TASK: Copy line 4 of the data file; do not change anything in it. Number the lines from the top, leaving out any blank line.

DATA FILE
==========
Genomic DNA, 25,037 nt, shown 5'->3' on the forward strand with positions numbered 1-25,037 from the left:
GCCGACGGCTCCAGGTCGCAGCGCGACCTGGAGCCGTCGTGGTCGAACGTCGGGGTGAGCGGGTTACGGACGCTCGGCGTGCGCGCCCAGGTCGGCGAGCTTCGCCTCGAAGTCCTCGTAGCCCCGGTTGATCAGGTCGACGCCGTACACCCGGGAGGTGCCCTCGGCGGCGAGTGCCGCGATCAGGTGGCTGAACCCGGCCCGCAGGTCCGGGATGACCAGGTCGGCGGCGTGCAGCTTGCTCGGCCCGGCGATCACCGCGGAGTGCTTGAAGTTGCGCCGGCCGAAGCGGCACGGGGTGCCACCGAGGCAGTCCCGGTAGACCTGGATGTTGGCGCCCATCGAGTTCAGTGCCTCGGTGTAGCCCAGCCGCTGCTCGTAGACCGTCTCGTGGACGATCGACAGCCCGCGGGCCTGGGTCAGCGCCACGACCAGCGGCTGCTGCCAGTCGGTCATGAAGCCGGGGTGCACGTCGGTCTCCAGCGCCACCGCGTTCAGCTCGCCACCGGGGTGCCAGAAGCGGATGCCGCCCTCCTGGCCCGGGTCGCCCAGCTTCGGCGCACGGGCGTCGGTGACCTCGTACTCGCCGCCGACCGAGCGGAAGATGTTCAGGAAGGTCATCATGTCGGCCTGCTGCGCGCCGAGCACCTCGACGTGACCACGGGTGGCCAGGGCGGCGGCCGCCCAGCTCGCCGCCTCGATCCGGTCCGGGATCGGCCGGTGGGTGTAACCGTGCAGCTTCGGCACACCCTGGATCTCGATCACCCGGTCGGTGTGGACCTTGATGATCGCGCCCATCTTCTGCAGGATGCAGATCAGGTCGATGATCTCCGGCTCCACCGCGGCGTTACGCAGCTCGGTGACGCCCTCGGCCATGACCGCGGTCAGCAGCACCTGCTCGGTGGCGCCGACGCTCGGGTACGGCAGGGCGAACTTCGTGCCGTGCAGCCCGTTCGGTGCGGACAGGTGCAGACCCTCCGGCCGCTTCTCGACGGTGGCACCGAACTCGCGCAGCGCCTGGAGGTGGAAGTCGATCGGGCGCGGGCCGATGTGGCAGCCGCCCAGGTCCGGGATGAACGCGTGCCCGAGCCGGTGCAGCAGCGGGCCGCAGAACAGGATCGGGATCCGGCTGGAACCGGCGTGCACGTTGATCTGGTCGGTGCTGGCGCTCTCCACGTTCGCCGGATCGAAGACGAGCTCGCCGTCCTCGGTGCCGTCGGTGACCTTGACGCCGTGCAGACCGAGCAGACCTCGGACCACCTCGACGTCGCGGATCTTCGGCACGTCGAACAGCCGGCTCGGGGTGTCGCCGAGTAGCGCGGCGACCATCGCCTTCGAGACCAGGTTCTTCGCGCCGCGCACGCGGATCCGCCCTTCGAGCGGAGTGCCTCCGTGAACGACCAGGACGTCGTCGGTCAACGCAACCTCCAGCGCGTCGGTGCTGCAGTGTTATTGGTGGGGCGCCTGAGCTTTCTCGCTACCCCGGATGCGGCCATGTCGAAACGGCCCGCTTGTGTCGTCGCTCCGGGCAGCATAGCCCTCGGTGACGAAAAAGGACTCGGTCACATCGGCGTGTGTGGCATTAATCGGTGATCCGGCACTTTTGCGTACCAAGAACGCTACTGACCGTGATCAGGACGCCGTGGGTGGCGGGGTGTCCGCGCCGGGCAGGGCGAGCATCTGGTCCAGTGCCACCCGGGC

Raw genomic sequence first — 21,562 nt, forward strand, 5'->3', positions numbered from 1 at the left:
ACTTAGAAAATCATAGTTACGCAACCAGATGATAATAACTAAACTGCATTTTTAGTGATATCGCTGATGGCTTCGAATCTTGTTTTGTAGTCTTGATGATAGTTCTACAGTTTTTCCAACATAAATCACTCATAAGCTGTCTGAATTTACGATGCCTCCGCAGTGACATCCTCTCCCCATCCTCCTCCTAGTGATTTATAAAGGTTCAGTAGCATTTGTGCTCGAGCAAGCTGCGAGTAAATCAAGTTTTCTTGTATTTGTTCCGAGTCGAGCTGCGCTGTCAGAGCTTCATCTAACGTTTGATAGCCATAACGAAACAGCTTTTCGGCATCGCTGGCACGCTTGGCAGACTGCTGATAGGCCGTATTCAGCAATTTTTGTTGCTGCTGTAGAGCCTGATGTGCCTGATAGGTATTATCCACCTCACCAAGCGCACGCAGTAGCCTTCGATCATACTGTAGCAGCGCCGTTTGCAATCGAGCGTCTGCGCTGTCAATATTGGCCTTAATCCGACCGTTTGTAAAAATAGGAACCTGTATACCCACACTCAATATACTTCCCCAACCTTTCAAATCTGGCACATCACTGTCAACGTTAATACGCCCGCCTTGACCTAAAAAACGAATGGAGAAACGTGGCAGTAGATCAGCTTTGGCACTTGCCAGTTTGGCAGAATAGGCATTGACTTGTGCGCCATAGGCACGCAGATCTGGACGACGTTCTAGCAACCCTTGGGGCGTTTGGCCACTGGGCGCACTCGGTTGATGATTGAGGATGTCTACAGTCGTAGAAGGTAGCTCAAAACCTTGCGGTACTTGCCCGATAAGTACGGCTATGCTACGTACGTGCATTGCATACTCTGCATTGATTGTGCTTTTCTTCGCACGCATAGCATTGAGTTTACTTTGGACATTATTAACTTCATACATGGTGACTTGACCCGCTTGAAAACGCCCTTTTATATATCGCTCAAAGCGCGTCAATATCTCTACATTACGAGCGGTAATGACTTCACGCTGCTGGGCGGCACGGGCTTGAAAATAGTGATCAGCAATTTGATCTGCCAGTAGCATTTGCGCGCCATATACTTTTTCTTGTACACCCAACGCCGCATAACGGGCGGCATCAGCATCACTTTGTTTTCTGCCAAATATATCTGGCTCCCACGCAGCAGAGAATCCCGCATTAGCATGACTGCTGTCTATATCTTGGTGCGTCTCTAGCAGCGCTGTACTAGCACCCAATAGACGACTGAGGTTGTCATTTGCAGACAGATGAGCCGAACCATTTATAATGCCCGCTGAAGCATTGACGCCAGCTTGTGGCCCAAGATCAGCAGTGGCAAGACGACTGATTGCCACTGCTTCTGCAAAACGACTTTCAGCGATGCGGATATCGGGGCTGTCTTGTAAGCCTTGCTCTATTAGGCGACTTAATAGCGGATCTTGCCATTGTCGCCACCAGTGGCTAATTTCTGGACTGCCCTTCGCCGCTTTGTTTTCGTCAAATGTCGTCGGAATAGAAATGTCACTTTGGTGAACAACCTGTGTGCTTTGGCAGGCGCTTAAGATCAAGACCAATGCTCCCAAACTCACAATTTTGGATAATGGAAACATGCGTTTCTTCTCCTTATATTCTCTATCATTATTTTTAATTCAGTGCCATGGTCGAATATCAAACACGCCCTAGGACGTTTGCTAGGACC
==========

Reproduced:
ACTTAGAAAATCATAGTTACGCAACCAGATGATAATAACTAAACTGCATTTTTAGTGATATCGCTGATGGCTTCGAATCTTGTTTTGTAGTCTTGATGATAGTTCTACAGTTTTTCCAACATAAATCACTCATAAGCTGTCTGAATTTACGATGCCTCCGCAGTGACATCCTCTCCCCATCCTCCTCCTAGTGATTTATAAAGGTTCAGTAGCATTTGTGCTCGAGCAAGCTGCGAGTAAATCAAGTTTTCTTGTATTTGTTCCGAGTCGAGCTGCGCTGTCAGAGCTTCATCTAACGTTTGATAGCCATAACGAAACAGCTTTTCGGCATCGCTGGCACGCTTGGCAGACTGCTGATAGGCCGTATTCAGCAATTTTTGTTGCTGCTGTAGAGCCTGATGTGCCTGATAGGTATTATCCACCTCACCAAGCGCACGCAGTAGCCTTCGATCATACTGTAGCAGCGCCGTTTGCAATCGAGCGTCTGCGCTGTCAATATTGGCCTTAATCCGACCGTTTGTAAAAATAGGAACCTGTATACCCACACTCAATATACTTCCCCAACCTTTCAAATCTGGCACATCACTGTCAACGTTAATACGCCCGCCTTGACCTAAAAAACGAATGGAGAAACGTGGCAGTAGATCAGCTTTGGCACTTGCCAGTTTGGCAGAATAGGCATTGACTTGTGCGCCATAGGCACGCAGATCTGGACGACGTTCTAGCAACCCTTGGGGCGTTTGGCCACTGGGCGCACTCGGTTGATGATTGAGGATGTCTACAGTCGTAGAAGGTAGCTCAAAACCTTGCGGTACTTGCCCGATAAGTACGGCTATGCTACGTACGTGCATTGCATACTCTGCATTGATTGTGCTTTTCTTCGCACGCATAGCATTGAGTTTACTTTGGACATTATTAACTTCATACATGGTGACTTGACCCGCTTGAAAACGCCCTTTTATATATCGCTCAAAGCGCGTCAATATCTCTACATTACGAGCGGTAATGACTTCACGCTGCTGGGCGGCACGGGCTTGAAAATAGTGATCAGCAATTTGATCTGCCAGTAGCATTTGCGCGCCATATACTTTTTCTTGTACACCCAACGCCGCATAACGGGCGGCATCAGCATCACTTTGTTTTCTGCCAAATATATCTGGCTCCCACGCAGCAGAGAATCCCGCATTAGCATGACTGCTGTCTATATCTTGGTGCGTCTCTAGCAGCGCTGTACTAGCACCCAATAGACGACTGAGGTTGTCATTTGCAGACAGATGAGCCGAACCATTTATAATGCCCGCTGAAGCATTGACGCCAGCTTGTGGCCCAAGATCAGCAGTGGCAAGACGACTGATTGCCACTGCTTCTGCAAAACGACTTTCAGCGATGCGGATATCGGGGCTGTCTTGTAAGCCTTGCTCTATTAGGCGACTTAATAGCGGATCTTGCCATTGTCGCCACCAGTGGCTAATTTCTGGACTGCCCTTCGCCGCTTTGTTTTCGTCAAATGTCGTCGGAATAGAAATGTCACTTTGGTGAACAACCTGTGTGCTTTGGCAGGCGCTTAAGATCAAGACCAATGCTCCCAAACTCACAATTTTGGATAATGGAAACATGCGTTTCTTCTCCTTATATTCTCTATCATTATTTTTAATTCAGTGCCATGGTCGAATATCAAACACGCCCTAGGACGTTTGCTAGGACC